- envelopes
- circulars
- the addressee page on catalogues, which I tear off the book.

Into the recycling sack goes anything else I don't need - adverts, catalogues, anything that doesn't identify me or can be used for any kind of fraud.

If there's something I have to reply to, I put it in my bag to take to work and email myself a reminder to the office.

All my bills are paid by direct debit. I keep the last bill and when the next one comes in, I shred the old one and replace it in a pigeonhole on my desk with the new bill. I check my bank statement online to make sure the bill and payment out match.

Birthday cards are kept for a week or so, then discarded into the recycling.

The key for me is to sort/shred the mail as it comes in, not leave it to pile up.
posted by essexjan at 10:36 AM on December 26, 2007

Basically you need to get something like this, something like this, and something like this. Though in matching styles and whatever suits your home.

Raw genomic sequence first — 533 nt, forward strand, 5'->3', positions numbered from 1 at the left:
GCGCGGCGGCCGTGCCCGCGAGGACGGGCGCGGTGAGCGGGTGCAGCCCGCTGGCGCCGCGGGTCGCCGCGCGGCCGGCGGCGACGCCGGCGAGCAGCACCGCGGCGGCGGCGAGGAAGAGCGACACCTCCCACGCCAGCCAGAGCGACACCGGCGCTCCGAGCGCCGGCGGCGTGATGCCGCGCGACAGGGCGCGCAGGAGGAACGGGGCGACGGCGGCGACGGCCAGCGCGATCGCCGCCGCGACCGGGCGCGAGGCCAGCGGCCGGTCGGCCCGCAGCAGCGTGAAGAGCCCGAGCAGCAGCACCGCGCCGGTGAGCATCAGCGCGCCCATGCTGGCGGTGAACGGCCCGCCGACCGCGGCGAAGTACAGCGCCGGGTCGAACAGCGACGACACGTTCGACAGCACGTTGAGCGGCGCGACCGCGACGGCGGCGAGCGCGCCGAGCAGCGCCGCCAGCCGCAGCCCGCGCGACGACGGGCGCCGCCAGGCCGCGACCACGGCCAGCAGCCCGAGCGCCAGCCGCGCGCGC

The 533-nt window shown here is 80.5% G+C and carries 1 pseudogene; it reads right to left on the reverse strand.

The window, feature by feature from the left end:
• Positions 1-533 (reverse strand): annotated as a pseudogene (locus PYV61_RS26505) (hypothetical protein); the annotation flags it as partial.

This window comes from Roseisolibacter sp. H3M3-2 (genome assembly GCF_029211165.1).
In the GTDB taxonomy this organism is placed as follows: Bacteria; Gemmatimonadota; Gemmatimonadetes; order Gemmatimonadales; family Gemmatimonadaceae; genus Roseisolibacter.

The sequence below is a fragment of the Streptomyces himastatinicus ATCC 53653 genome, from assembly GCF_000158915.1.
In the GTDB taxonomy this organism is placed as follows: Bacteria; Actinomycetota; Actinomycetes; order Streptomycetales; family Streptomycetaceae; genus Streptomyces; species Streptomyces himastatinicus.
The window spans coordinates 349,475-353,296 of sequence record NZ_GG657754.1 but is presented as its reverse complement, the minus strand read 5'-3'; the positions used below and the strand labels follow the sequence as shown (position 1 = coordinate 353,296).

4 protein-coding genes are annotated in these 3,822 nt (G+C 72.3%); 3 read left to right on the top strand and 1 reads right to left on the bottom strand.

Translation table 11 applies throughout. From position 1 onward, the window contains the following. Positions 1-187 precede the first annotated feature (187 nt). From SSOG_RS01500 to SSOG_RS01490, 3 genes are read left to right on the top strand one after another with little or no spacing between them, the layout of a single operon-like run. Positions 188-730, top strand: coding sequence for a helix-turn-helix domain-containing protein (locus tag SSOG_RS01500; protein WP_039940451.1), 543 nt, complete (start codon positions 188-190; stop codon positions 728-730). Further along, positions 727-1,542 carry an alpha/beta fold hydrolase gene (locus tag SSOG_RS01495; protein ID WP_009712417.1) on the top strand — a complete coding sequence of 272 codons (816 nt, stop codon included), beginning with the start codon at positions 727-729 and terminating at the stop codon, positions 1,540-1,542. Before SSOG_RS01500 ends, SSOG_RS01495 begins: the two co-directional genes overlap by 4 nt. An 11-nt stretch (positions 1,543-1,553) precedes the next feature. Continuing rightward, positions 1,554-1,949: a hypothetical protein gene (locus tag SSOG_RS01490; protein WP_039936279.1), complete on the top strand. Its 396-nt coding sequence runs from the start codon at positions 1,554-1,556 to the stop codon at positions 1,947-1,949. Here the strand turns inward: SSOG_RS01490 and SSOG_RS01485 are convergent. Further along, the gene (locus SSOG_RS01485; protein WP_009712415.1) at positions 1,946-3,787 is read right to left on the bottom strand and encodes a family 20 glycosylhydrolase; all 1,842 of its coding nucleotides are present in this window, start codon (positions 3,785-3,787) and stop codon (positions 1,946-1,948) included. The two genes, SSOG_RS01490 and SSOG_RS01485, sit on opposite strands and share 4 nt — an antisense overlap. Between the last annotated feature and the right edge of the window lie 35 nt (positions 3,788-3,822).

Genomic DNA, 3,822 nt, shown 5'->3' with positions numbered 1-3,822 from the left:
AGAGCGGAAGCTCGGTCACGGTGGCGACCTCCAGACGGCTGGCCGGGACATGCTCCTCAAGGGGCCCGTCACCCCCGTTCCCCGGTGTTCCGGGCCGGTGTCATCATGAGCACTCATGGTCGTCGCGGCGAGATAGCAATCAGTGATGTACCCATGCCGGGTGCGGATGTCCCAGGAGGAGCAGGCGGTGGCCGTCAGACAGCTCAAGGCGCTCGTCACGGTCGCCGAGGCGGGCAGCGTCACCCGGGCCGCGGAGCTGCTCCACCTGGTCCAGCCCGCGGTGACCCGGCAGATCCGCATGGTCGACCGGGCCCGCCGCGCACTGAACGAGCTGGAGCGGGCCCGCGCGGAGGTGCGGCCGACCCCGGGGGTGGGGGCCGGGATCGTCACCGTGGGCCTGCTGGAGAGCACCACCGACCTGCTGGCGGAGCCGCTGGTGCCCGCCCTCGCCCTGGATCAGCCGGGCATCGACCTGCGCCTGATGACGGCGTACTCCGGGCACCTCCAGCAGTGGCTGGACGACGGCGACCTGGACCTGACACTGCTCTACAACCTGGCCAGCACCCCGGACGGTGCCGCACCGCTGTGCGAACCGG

posted by jeffamaphone at 10:38 AM on December 26, 2007

I used to deal with stuff immediately, as essexjan suggests, but frequently you get the mail when you get home from work. I need decompression time. Nothing is ever so urgent that it has to be done immediately. Doing it all at once, once a week is much easier and less stressful. YMMV.
posted by jeffamaphone at 10:40 AM on December 26, 2007

All my bills are paid online so I rarely get any of those in the mail. All my friends email me so I get nothing from them. The only mail I get is Netflix (which I open and immediately recycle the flap), the New Yorker, or the occassional online purchase (which I also open and enjoy immediately).

Oh joy.